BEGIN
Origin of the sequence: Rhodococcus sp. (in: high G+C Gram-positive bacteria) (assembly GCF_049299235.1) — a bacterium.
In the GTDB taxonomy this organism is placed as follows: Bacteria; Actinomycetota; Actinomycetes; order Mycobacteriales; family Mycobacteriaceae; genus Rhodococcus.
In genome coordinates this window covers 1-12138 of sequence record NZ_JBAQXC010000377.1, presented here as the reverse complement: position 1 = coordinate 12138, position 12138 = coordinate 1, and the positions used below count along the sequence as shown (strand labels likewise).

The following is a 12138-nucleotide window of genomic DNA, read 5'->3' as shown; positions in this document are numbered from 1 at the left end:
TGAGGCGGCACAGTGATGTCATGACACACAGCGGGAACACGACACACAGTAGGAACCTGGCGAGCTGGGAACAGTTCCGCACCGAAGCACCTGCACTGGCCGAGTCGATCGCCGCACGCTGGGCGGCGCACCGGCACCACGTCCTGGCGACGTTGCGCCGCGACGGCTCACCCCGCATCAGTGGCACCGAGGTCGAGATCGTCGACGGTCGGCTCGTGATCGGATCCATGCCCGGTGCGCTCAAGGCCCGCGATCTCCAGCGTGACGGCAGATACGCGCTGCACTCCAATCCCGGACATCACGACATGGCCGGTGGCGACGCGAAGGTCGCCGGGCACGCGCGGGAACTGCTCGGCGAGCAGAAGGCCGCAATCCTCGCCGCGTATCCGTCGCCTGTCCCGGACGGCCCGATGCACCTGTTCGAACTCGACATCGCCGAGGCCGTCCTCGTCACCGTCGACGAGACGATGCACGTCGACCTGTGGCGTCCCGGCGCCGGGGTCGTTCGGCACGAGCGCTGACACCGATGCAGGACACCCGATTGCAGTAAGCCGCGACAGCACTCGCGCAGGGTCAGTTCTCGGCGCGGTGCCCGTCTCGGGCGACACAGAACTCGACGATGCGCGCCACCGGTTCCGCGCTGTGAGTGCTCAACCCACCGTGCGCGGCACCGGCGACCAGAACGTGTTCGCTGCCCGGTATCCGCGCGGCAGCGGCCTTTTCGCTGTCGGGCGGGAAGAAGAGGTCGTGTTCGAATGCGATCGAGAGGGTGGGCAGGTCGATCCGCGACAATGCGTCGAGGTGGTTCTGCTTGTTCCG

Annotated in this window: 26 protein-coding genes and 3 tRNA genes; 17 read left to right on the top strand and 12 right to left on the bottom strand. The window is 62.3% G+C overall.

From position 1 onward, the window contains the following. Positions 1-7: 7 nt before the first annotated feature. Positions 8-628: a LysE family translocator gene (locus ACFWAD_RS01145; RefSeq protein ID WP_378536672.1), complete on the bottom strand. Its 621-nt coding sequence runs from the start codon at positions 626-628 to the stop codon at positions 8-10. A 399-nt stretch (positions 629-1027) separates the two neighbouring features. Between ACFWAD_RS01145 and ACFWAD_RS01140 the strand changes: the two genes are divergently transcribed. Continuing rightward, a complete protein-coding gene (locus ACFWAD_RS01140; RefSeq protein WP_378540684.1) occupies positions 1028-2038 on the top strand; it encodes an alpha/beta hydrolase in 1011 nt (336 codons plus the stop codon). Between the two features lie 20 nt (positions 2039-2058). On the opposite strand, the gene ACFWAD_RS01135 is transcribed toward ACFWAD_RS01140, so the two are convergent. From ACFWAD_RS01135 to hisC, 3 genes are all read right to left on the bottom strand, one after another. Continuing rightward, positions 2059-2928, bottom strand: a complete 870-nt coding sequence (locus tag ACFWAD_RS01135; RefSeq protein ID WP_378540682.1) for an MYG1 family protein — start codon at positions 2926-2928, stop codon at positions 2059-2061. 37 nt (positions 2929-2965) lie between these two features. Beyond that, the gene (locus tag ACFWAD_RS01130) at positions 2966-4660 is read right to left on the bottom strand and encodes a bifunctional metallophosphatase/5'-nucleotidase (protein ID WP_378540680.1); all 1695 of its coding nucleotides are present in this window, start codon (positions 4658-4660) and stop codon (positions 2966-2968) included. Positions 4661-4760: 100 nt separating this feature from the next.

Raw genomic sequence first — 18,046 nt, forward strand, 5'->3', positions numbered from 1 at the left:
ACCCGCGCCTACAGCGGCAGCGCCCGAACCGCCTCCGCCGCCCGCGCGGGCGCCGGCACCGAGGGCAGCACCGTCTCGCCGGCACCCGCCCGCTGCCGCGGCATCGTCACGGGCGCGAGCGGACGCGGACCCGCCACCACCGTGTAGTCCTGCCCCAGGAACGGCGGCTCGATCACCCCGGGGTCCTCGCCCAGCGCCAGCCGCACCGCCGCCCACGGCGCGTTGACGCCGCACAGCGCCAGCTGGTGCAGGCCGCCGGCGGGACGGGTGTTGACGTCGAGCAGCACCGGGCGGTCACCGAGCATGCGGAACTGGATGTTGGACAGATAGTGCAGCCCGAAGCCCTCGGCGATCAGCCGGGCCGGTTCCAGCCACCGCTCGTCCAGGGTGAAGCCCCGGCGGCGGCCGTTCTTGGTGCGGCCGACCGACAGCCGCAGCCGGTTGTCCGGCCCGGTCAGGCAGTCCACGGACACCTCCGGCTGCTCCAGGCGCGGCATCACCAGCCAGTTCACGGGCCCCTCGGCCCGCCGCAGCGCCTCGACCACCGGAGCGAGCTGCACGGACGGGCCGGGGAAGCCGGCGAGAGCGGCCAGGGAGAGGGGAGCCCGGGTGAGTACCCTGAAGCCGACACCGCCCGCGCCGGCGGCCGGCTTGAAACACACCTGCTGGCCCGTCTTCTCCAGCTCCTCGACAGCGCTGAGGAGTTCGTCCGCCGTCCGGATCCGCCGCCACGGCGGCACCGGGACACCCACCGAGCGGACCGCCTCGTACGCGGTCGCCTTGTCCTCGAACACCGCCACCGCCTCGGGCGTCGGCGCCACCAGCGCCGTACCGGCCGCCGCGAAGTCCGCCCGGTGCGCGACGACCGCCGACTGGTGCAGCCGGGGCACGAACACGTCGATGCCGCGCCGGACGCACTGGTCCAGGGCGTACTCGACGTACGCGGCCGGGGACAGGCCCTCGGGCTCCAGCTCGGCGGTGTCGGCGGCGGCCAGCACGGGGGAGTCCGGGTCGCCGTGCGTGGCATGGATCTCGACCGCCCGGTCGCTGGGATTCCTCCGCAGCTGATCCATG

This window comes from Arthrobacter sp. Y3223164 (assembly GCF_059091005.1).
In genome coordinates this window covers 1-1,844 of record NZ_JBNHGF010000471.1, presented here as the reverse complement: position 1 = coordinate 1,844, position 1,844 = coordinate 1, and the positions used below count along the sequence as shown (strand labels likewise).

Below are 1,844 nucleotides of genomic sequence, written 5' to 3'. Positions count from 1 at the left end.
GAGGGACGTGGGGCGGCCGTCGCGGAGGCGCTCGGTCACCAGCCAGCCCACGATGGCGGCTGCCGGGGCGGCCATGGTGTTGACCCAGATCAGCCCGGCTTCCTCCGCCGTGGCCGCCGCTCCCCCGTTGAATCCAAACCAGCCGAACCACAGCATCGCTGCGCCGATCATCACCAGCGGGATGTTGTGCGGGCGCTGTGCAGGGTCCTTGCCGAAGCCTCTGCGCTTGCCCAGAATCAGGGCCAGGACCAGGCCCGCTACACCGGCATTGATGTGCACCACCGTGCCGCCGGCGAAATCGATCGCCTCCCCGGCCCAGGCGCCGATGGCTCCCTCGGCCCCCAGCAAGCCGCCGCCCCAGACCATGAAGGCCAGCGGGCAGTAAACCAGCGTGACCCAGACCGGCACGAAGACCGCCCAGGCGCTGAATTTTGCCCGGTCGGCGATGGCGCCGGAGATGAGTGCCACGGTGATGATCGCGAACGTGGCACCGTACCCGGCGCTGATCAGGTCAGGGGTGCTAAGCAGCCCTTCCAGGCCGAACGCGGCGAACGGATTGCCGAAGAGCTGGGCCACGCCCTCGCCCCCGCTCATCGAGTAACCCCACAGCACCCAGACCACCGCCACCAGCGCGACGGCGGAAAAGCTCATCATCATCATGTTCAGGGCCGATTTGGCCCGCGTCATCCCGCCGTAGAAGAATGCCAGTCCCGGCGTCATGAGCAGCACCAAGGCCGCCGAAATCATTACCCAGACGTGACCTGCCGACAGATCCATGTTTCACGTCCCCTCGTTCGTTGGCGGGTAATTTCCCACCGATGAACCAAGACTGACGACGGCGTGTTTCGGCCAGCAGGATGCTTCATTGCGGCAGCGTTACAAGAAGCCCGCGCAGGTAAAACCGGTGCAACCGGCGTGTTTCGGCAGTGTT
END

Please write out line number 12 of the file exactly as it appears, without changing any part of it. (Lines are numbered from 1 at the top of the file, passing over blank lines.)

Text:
Below are 1,844 nucleotides of genomic sequence, written 5' to 3'. Positions count from 1 at the left end.